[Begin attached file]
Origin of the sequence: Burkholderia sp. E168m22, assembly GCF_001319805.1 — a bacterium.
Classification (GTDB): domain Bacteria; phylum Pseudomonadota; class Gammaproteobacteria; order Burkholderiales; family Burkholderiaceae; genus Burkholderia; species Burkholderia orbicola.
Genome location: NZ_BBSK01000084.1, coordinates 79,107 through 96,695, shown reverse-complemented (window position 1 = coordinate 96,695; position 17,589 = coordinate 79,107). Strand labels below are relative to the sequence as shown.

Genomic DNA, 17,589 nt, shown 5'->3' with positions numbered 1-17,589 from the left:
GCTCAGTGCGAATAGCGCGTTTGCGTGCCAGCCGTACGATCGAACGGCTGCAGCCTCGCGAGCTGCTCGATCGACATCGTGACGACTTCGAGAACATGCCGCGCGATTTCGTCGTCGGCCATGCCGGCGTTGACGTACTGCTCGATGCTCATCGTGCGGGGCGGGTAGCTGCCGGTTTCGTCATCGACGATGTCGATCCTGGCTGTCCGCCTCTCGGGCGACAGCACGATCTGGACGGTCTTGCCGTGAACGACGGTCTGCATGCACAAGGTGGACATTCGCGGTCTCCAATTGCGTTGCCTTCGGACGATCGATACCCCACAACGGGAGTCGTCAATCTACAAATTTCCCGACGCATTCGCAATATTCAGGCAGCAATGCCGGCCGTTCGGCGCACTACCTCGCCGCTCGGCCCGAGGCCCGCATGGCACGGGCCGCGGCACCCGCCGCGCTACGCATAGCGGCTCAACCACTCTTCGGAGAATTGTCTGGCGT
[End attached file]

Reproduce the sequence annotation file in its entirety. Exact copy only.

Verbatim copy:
Origin of the sequence: Burkholderia sp. E168m22, assembly GCF_001319805.1 — a bacterium.
Classification (GTDB): domain Bacteria; phylum Pseudomonadota; class Gammaproteobacteria; order Burkholderiales; family Burkholderiaceae; genus Burkholderia; species Burkholderia orbicola.
Genome location: NZ_BBSK01000084.1, coordinates 79,107 through 96,695, shown reverse-complemented (window position 1 = coordinate 96,695; position 17,589 = coordinate 79,107). Strand labels below are relative to the sequence as shown.

Genomic DNA, 17,589 nt, shown 5'->3' with positions numbered 1-17,589 from the left:
GCTCAGTGCGAATAGCGCGTTTGCGTGCCAGCCGTACGATCGAACGGCTGCAGCCTCGCGAGCTGCTCGATCGACATCGTGACGACTTCGAGAACATGCCGCGCGATTTCGTCGTCGGCCATGCCGGCGTTGACGTACTGCTCGATGCTCATCGTGCGGGGCGGGTAGCTGCCGGTTTCGTCATCGACGATGTCGATCCTGGCTGTCCGCCTCTCGGGCGACAGCACGATCTGGACGGTCTTGCCGTGAACGACGGTCTGCATGCACAAGGTGGACATTCGCGGTCTCCAATTGCGTTGCCTTCGGACGATCGATACCCCACAACGGGAGTCGTCAATCTACAAATTTCCCGACGCATTCGCAATATTCAGGCAGCAATGCCGGCCGTTCGGCGCACTACCTCGCCGCTCGGCCCGAGGCCCGCATGGCACGGGCCGCGGCACCCGCCGCGCTACGCATAGCGGCTCAACCACTCTTCGGAGAATTGTCTGGCGT